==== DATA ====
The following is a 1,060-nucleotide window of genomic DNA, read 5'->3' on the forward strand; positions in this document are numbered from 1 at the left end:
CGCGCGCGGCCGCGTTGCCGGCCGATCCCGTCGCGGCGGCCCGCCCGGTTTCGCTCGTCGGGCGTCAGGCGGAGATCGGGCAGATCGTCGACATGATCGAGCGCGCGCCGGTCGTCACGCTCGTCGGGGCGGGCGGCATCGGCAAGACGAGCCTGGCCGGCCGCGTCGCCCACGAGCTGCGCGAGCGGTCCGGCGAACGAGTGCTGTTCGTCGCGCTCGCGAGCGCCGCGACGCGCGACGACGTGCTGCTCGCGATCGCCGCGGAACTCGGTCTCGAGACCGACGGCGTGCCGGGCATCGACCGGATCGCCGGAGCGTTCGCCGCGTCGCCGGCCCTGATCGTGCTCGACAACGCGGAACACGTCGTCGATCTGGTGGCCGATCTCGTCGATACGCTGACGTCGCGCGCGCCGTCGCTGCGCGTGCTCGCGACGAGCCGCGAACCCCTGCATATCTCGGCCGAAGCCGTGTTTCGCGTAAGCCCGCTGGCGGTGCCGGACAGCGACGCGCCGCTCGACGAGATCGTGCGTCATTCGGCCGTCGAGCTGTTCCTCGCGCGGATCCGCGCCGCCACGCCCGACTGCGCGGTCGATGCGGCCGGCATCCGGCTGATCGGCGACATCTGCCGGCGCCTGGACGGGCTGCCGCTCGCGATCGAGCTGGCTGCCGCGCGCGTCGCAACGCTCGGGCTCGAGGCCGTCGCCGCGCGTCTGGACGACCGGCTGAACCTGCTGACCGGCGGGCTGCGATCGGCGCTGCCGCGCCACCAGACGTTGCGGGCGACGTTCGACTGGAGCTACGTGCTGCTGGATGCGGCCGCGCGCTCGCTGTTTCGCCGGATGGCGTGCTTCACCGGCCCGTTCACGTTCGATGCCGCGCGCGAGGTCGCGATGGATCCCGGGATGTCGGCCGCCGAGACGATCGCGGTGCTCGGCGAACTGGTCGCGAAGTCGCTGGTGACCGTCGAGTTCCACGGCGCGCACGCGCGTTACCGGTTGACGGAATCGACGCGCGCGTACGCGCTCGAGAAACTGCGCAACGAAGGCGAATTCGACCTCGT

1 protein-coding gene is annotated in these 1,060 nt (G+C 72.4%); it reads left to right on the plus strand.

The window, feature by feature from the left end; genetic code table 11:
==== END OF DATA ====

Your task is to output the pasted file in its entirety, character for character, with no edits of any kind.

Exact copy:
The following is a 1,060-nucleotide window of genomic DNA, read 5'->3' on the forward strand; positions in this document are numbered from 1 at the left end:
CGCGCGCGGCCGCGTTGCCGGCCGATCCCGTCGCGGCGGCCCGCCCGGTTTCGCTCGTCGGGCGTCAGGCGGAGATCGGGCAGATCGTCGACATGATCGAGCGCGCGCCGGTCGTCACGCTCGTCGGGGCGGGCGGCATCGGCAAGACGAGCCTGGCCGGCCGCGTCGCCCACGAGCTGCGCGAGCGGTCCGGCGAACGAGTGCTGTTCGTCGCGCTCGCGAGCGCCGCGACGCGCGACGACGTGCTGCTCGCGATCGCCGCGGAACTCGGTCTCGAGACCGACGGCGTGCCGGGCATCGACCGGATCGCCGGAGCGTTCGCCGCGTCGCCGGCCCTGATCGTGCTCGACAACGCGGAACACGTCGTCGATCTGGTGGCCGATCTCGTCGATACGCTGACGTCGCGCGCGCCGTCGCTGCGCGTGCTCGCGACGAGCCGCGAACCCCTGCATATCTCGGCCGAAGCCGTGTTTCGCGTAAGCCCGCTGGCGGTGCCGGACAGCGACGCGCCGCTCGACGAGATCGTGCGTCATTCGGCCGTCGAGCTGTTCCTCGCGCGGATCCGCGCCGCCACGCCCGACTGCGCGGTCGATGCGGCCGGCATCCGGCTGATCGGCGACATCTGCCGGCGCCTGGACGGGCTGCCGCTCGCGATCGAGCTGGCTGCCGCGCGCGTCGCAACGCTCGGGCTCGAGGCCGTCGCCGCGCGTCTGGACGACCGGCTGAACCTGCTGACCGGCGGGCTGCGATCGGCGCTGCCGCGCCACCAGACGTTGCGGGCGACGTTCGACTGGAGCTACGTGCTGCTGGATGCGGCCGCGCGCTCGCTGTTTCGCCGGATGGCGTGCTTCACCGGCCCGTTCACGTTCGATGCCGCGCGCGAGGTCGCGATGGATCCCGGGATGTCGGCCGCCGAGACGATCGCGGTGCTCGGCGAACTGGTCGCGAAGTCGCTGGTGACCGTCGAGTTCCACGGCGCGCACGCGCGTTACCGGTTGACGGAATCGACGCGCGCGTACGCGCTCGAGAAACTGCGCAACGAAGGCGAATTCGACCTCGT

1 protein-coding gene is annotated in these 1,060 nt (G+C 72.4%); it reads left to right on the plus strand.

The window, feature by feature from the left end; genetic code table 11: